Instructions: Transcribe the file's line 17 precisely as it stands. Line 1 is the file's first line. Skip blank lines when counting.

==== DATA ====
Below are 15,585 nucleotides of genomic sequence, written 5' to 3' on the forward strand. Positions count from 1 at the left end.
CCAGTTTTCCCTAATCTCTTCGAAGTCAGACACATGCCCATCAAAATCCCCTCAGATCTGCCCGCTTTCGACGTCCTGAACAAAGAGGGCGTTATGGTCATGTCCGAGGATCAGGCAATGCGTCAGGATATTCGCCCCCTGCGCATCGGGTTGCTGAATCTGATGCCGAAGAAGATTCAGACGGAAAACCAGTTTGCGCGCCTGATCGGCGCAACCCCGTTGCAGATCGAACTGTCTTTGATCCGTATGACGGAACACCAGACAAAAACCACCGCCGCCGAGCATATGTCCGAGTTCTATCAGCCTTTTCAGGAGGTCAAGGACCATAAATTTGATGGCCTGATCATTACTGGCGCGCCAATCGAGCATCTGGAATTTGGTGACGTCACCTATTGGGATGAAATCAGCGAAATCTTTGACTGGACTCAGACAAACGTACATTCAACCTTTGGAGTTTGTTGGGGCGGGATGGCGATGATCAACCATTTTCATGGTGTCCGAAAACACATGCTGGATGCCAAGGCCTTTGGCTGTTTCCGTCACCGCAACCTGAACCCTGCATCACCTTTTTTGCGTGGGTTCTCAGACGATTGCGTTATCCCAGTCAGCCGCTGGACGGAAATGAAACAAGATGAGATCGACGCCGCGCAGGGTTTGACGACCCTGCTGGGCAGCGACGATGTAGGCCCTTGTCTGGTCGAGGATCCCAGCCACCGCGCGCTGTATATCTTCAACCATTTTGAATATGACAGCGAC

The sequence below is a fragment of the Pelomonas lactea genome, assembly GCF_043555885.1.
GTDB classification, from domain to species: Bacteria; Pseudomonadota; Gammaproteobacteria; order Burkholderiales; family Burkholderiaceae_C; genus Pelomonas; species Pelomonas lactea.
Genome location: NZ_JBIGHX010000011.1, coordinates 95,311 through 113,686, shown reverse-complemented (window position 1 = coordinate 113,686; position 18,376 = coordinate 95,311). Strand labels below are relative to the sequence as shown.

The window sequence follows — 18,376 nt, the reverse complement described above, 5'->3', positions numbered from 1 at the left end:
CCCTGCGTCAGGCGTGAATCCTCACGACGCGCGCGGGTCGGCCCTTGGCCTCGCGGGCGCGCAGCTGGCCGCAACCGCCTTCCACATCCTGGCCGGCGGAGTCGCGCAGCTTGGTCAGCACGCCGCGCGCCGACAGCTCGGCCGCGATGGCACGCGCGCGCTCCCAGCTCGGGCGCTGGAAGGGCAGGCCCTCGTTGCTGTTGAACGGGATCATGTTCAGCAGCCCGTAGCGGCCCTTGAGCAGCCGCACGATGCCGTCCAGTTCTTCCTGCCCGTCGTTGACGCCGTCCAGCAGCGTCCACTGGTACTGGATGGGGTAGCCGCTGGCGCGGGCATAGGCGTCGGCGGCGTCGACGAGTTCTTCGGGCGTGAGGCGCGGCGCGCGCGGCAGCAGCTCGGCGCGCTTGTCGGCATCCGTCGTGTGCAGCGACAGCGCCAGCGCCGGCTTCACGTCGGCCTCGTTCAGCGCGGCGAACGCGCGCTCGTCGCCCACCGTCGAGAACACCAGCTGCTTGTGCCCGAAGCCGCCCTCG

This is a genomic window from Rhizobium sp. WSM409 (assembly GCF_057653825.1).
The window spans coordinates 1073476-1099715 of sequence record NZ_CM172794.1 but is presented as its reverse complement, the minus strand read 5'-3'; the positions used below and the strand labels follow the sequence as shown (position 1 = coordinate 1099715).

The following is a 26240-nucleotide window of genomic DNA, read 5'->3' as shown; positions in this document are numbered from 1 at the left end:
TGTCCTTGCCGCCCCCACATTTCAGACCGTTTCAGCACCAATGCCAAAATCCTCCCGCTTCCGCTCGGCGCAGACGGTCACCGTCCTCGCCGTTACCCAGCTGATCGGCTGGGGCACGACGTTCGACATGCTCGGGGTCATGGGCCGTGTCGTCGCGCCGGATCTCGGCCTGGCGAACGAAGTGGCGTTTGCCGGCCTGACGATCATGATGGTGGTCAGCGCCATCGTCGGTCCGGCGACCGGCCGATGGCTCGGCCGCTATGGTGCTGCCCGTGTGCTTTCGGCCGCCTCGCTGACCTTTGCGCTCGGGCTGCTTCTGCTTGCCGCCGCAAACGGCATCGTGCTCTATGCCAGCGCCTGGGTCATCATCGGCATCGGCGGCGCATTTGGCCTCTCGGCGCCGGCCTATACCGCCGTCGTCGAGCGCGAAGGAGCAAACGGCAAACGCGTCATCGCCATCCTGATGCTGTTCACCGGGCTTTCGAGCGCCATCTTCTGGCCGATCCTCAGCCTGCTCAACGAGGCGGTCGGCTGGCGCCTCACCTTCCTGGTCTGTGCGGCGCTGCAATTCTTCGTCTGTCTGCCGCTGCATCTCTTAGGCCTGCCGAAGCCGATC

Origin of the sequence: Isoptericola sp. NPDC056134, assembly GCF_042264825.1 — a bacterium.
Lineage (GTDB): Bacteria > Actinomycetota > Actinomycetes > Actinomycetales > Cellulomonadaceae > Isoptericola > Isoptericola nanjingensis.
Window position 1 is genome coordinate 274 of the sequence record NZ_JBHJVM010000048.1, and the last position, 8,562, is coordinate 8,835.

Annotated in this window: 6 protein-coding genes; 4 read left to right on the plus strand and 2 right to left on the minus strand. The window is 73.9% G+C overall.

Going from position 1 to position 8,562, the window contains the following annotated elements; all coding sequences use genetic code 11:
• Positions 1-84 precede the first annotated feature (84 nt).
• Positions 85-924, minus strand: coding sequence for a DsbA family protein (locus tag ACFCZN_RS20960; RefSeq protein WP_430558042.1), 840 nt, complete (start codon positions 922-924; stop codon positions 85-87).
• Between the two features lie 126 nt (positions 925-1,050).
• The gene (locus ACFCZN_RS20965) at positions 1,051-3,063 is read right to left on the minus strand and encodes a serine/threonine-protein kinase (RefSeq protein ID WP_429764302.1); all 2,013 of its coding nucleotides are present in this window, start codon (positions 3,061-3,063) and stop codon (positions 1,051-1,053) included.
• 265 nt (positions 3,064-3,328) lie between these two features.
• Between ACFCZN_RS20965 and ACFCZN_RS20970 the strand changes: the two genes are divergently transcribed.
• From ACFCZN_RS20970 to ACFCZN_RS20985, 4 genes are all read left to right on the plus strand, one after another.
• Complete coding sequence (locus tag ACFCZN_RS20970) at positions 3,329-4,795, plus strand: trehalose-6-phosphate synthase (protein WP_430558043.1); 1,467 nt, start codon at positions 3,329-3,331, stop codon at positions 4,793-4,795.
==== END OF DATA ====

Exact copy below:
• Positions 1-84 precede the first annotated feature (84 nt).